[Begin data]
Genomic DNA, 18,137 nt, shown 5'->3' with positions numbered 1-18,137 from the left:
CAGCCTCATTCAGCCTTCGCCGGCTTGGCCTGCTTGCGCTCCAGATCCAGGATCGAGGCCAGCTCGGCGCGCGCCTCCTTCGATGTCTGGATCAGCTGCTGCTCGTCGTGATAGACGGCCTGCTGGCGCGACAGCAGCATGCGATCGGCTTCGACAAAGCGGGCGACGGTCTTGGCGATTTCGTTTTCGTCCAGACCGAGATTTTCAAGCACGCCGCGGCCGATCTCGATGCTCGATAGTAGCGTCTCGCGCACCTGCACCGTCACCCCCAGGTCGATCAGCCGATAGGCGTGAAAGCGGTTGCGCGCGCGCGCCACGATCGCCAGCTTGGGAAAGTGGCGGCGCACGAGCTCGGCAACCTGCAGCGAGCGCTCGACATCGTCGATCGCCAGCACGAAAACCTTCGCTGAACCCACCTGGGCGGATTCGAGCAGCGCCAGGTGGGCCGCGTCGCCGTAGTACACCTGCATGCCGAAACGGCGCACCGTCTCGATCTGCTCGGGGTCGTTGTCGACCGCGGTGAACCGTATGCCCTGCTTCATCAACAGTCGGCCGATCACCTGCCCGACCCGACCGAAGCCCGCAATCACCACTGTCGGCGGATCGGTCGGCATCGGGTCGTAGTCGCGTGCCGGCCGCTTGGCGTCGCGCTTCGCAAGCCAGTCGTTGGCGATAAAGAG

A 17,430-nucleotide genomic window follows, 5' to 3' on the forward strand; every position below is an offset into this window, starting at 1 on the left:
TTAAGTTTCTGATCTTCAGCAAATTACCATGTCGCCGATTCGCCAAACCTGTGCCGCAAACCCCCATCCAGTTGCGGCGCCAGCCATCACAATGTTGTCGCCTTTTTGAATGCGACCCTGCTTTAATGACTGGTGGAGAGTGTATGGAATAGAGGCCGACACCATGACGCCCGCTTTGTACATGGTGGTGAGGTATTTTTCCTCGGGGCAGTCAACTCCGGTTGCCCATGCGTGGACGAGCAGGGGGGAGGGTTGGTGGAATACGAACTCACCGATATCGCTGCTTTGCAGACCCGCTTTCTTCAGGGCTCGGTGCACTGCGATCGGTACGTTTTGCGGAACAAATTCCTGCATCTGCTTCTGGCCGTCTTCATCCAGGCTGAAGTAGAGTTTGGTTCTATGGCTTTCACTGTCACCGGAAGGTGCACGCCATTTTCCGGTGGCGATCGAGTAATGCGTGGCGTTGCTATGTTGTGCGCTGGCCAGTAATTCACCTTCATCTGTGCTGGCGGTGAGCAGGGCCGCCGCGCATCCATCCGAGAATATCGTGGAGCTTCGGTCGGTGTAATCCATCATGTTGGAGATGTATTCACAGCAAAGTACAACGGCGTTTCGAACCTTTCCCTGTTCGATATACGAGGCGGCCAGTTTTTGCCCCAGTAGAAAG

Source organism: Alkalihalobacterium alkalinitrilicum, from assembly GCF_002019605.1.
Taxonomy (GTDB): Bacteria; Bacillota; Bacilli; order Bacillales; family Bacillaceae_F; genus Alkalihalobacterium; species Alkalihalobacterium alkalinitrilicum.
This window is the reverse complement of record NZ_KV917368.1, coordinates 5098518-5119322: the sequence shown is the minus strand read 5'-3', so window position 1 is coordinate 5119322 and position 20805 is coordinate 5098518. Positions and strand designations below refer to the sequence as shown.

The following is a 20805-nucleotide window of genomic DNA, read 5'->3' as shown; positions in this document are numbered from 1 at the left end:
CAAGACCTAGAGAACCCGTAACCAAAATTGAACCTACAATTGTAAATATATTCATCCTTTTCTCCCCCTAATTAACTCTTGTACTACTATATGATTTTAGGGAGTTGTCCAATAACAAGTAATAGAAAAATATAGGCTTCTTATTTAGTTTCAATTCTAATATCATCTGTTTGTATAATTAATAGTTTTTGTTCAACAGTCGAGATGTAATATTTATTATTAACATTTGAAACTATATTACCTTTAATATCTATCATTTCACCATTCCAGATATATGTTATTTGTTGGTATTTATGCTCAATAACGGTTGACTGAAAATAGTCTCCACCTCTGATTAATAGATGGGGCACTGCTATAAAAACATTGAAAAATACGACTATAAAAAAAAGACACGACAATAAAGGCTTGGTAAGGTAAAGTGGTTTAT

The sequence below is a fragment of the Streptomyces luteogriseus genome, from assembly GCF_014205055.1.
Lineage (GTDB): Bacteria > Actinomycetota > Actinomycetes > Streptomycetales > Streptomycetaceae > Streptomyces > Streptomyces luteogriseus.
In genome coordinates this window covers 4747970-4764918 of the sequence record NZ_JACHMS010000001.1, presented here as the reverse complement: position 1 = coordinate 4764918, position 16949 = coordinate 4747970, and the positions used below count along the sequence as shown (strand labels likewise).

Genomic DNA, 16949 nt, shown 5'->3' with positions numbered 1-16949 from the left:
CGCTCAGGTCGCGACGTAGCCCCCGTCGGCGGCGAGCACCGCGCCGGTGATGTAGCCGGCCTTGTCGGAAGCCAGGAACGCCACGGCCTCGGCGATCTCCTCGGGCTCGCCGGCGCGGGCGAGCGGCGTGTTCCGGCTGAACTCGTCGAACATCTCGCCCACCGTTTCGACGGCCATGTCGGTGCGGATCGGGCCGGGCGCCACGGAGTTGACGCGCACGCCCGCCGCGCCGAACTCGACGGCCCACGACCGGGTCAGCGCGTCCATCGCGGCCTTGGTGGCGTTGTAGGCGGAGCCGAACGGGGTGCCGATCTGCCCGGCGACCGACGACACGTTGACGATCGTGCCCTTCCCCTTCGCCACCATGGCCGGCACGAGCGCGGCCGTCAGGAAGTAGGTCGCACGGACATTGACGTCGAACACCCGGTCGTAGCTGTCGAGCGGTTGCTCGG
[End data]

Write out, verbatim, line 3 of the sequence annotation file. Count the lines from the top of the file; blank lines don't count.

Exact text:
A 17,430-nucleotide genomic window follows, 5' to 3' on the forward strand; every position below is an offset into this window, starting at 1 on the left: